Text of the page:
SS: Do you think it might be that it is not necessarily a "piece" yet or it is on its way somewhere and you don't want to stop it yet?

  • Studio flowers.
    IMAGE: Suzanne Seesman

    BS: Yeah, because part of what I’ve been doing is working over a divide.  I have the work that I was making and then I had this experience at Skowhegan where what I was thinking about changed a lot and the way I was thinking changed a lot.  And, you can't jump that far that fast.  You know? You get spit out the other side of Skowhegan and you’re like, wait a minute.  You know?

    SS: mmm uhuh…I mean no.  I don't know


    …but I've heard.

    BS: I'm thinking.  I was doing this and then I did that. And, I see how those two things are related but there is this huge space in-between so i have to kind of…. backtrack a little bit to pick up the thread and figure out how to move forward.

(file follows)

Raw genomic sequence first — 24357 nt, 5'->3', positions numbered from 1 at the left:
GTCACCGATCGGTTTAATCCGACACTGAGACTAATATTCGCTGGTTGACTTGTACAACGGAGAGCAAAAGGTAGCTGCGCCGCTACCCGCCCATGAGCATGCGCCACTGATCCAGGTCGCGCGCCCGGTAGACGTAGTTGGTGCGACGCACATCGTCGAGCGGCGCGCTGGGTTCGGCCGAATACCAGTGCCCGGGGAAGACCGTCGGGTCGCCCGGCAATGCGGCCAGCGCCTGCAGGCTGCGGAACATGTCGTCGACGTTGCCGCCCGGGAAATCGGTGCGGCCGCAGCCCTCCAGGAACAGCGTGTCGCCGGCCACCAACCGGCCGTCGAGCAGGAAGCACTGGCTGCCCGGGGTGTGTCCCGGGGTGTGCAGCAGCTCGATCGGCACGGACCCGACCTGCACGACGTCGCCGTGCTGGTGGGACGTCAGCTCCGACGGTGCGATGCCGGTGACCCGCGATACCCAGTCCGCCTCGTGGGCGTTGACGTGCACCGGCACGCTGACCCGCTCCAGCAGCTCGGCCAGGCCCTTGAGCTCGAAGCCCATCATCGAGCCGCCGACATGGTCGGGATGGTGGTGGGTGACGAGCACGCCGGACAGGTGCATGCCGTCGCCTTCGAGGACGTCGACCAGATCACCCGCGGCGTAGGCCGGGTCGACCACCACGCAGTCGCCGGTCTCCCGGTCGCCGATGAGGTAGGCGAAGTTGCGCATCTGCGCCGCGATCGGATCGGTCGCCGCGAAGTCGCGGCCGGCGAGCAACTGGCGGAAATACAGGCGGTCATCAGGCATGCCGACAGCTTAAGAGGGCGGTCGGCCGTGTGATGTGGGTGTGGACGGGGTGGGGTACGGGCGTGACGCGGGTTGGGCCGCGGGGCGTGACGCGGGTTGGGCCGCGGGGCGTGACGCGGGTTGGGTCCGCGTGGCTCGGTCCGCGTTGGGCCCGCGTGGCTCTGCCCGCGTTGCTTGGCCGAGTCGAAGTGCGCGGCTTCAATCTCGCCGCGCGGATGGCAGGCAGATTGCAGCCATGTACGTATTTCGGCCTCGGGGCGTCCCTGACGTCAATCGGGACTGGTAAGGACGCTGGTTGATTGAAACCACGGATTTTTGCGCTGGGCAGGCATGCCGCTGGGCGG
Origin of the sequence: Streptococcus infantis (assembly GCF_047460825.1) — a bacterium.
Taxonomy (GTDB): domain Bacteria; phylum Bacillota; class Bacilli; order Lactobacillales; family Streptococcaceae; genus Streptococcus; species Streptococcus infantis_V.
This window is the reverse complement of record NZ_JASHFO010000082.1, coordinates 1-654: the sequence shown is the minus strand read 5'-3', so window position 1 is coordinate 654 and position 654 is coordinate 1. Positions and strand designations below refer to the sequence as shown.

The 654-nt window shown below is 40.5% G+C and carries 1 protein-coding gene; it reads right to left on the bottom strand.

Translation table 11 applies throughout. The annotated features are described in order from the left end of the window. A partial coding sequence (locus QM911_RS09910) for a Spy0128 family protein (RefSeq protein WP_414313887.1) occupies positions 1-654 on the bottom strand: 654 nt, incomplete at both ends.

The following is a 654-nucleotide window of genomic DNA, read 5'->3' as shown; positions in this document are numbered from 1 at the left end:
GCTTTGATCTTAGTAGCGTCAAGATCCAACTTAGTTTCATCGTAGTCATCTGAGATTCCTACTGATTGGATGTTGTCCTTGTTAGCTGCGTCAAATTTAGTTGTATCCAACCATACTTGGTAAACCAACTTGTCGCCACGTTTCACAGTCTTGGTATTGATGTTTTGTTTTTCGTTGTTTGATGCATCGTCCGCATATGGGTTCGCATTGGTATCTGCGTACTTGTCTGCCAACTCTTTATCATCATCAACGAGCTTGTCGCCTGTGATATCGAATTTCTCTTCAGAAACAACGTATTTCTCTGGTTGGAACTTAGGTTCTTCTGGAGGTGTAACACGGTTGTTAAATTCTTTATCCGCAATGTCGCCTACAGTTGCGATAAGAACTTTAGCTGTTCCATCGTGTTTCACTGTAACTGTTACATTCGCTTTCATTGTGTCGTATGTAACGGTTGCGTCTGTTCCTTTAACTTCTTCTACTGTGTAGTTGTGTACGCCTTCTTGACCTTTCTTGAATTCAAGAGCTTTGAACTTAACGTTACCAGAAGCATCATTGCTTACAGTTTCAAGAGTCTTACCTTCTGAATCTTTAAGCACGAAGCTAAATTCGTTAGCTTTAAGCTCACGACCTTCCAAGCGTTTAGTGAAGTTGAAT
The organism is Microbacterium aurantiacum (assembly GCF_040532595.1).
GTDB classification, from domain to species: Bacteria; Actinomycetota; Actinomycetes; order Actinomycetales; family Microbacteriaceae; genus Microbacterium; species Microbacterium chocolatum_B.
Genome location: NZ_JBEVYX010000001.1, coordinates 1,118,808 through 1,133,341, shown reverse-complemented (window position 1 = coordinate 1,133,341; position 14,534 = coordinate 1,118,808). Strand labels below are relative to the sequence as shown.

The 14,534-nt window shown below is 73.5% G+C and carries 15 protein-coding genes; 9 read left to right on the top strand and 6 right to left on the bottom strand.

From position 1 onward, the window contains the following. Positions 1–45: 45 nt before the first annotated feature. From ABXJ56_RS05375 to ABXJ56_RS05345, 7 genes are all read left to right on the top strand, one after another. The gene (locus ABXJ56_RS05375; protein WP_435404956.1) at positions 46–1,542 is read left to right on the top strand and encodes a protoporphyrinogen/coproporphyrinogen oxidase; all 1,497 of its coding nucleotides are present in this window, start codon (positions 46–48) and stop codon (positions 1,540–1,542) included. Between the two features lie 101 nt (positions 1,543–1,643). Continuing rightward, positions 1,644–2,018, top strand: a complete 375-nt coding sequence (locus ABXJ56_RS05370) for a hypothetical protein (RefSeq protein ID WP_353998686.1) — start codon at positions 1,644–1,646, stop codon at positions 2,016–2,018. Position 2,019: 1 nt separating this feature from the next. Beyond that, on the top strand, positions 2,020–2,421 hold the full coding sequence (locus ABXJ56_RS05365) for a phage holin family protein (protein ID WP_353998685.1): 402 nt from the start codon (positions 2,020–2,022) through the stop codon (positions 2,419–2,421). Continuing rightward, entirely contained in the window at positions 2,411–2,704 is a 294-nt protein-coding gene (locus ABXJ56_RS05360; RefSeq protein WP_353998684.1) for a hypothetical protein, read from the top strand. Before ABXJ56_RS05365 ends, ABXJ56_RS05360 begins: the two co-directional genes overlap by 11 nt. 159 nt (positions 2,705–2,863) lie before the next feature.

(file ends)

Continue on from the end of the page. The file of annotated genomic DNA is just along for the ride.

SS: Maybe it's about moving forward more consciously? After letting things happen? You want it to be somewhat under your control or something.

    BS: Yeah! So it's all about augmentation. I think I had a moment where I was like  "GET RID OF ALL OF IT! Edit it out- I'm starting over" but it's really an augmentation.  So, I did all this stuff and now I did all this other stuff and now I get to figure out how those two things talk to one another. The baby shoe video was a middle point for me.  The digging video was a reset that was related to what I had been doing. It's maniacal like the key piece but then I've been moving toward these floral card and the [inverted] balloons that you see and I'm not exactly sure where it is going yet.  But, I made the washcloth image recently which I'm really very excited about.